The Carrillo Quandary, Continued
I too am a graduate of Sonoma State University like Supervisor Efren Carrillo, but I graduated in 1971, before Efren was born. In those years one of the things I have learned is that past behavior, unfortunately, is the best predictor of future performance.
So I do not share Gabe Meline’s optimism concerning Carrillo’s “future” position on Preservation Ranch (“The Carrillo Quandary,” May 30). I think someone who would protect the redwoods like we protect the poppies would better serve the “Redwood Empire”! Efren’s vote on the Dutra Asphalt plant and the fact that his former campaign manager now works for Preservation Ranch bodes ill for the future.
I would recommend voting for Ernie Carpenter rather than having to wait four more years to try and hold Carrillo accountable for what I fear is inevitably a betrayal of our environmental heritage in a vote for development interests over the environment.
I read “The Carrillo Quandary.” It reads “Vote for Efren Carrillo,” even though some of his important Sonoma County environmental votes are problematic. It characterizes Ernie Carpenter as out of office too long, and “the job he’s reapplying for has changed significantly over the past 16 years.” Note: George Washington climbed back into the saddle (a middle-aged man) 20 years after his success in the French and Indian War to lead the American Revolution. After which he twice served as president of the United States. Suffice to say middle-aged people can be productive in a variety of capacities, including county government.
I don’t know any of the candidates running for supervisor, nor will I give any of them campaign money. I have met Supervisor Carrillo a couple times in the capacity of my professional job as a government wildlife biologist. I find Mr. Carrillo articulate and a good listener to my ideas. I also respect his intellect. That’s why I hope this election goes down to a two-way race, so my supervisor can have many opportunities to better articulate his environmental record to the voters.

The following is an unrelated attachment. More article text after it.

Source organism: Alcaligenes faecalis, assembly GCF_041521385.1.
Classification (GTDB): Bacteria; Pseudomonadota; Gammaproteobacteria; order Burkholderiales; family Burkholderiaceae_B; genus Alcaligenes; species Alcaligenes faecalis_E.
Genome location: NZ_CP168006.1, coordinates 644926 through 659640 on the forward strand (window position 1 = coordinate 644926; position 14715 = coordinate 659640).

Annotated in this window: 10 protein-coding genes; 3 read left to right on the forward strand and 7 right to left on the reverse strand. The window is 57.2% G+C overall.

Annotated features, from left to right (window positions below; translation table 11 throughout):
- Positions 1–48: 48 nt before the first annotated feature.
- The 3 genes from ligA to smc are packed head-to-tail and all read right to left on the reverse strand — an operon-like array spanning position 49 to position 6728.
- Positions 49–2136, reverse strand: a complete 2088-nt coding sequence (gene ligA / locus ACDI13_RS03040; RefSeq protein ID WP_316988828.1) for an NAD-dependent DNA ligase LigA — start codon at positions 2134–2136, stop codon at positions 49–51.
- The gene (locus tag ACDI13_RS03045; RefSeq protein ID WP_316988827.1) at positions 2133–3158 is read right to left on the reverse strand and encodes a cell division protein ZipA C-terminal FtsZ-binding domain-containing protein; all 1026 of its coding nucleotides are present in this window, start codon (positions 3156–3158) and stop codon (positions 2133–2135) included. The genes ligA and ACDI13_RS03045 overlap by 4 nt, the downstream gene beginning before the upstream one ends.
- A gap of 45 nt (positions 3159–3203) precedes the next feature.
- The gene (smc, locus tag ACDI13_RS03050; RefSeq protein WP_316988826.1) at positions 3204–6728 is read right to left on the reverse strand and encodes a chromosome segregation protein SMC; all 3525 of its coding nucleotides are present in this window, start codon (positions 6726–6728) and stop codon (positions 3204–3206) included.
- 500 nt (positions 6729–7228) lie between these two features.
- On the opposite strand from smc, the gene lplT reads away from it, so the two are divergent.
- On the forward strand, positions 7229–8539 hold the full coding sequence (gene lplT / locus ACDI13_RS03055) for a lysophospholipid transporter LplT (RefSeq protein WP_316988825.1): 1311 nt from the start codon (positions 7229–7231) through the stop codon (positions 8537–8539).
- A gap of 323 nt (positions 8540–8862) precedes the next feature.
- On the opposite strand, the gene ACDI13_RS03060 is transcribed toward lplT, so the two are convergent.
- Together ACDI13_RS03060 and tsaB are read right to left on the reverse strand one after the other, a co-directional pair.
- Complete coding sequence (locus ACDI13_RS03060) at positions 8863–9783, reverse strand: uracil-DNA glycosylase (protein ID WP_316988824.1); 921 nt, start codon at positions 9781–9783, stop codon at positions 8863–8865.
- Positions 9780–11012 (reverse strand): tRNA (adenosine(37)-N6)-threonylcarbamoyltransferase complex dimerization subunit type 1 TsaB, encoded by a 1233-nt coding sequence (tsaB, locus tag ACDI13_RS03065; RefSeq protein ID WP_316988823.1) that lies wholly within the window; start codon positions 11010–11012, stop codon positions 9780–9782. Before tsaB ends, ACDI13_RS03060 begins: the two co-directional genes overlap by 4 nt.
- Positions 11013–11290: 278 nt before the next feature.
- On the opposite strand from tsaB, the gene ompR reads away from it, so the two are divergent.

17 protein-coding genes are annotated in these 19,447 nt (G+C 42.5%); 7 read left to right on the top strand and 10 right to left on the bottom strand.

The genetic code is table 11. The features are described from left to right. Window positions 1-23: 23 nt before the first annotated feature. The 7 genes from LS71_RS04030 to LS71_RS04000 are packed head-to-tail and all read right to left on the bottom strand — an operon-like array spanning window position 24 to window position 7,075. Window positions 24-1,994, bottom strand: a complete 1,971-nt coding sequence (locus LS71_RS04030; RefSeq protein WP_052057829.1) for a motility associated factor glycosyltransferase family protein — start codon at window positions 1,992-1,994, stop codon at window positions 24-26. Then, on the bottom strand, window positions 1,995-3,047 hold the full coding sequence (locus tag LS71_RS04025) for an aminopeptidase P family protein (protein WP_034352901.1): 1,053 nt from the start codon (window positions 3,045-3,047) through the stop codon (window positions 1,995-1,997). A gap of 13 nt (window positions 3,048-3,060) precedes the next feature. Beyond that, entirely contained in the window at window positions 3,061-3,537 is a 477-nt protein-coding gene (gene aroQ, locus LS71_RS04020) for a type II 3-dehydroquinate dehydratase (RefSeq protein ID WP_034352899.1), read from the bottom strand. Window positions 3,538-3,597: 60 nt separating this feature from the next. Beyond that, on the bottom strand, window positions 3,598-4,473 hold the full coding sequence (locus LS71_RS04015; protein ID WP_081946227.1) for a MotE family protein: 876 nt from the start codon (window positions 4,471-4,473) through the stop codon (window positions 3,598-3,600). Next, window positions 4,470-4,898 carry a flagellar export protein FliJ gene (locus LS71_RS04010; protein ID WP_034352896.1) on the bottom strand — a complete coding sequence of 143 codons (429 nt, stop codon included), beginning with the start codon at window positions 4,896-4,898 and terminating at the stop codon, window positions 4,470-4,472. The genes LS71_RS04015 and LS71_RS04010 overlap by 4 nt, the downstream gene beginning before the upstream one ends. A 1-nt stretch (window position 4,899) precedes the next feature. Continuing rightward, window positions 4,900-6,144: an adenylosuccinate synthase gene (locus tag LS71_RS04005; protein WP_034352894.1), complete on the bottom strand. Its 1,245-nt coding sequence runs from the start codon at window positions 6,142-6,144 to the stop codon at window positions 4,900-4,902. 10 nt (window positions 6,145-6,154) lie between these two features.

Dutra: The sitting board of supervisors voted to build an asphalt plant on the banks of a river in a flood plain, and to do so they amended a previous county document that had designated this area as environmentally significant. The lower Petaluma River is now on the block for possible further document-amending for development if a sitting board of supervisors wants to. Methinks a lot now about the Russian River after this vote.
Preservation Ranch: To the best of my knowledge, the sitting board of supervisors has not come out for or against the proposed project, which is a conversion of 1,800 acres of redwood forests into vineyards, the largest proposed redwood-to-grapes conversion in California. They say they are waiting for the environmental documents to be completed. Read the first sentence again in this paragraph. How can any sitting supervisor not have a definite position on such an extraordinary proposal at this time?
Historian Henry Steele Commager said that the problem with most political leaders is they have little if any understanding of posterity, and by that I mean our future. The above two examples are “bellwethers” as to how Sonoma County will conduct its open space stewardship.
My God. Is anyone paying attention to these horrible actions by Paul Andersen? (“Revealed: The Man Behind ‘Who is Stacey Lawson,'” June 3.) I’m happy Susan Adams will not get elected if this is the kind of person she trusts and has on her staff. I can only imagine Norman Solomon is just as bad—spending big bucks to slander another candidate. Whatever happened to integrity? Stacey Lawson just got my vote as the only “real” candidate in the race who is focusing on us, the people. Seriously, a sign of strength is to keep the focus on our needs and us.
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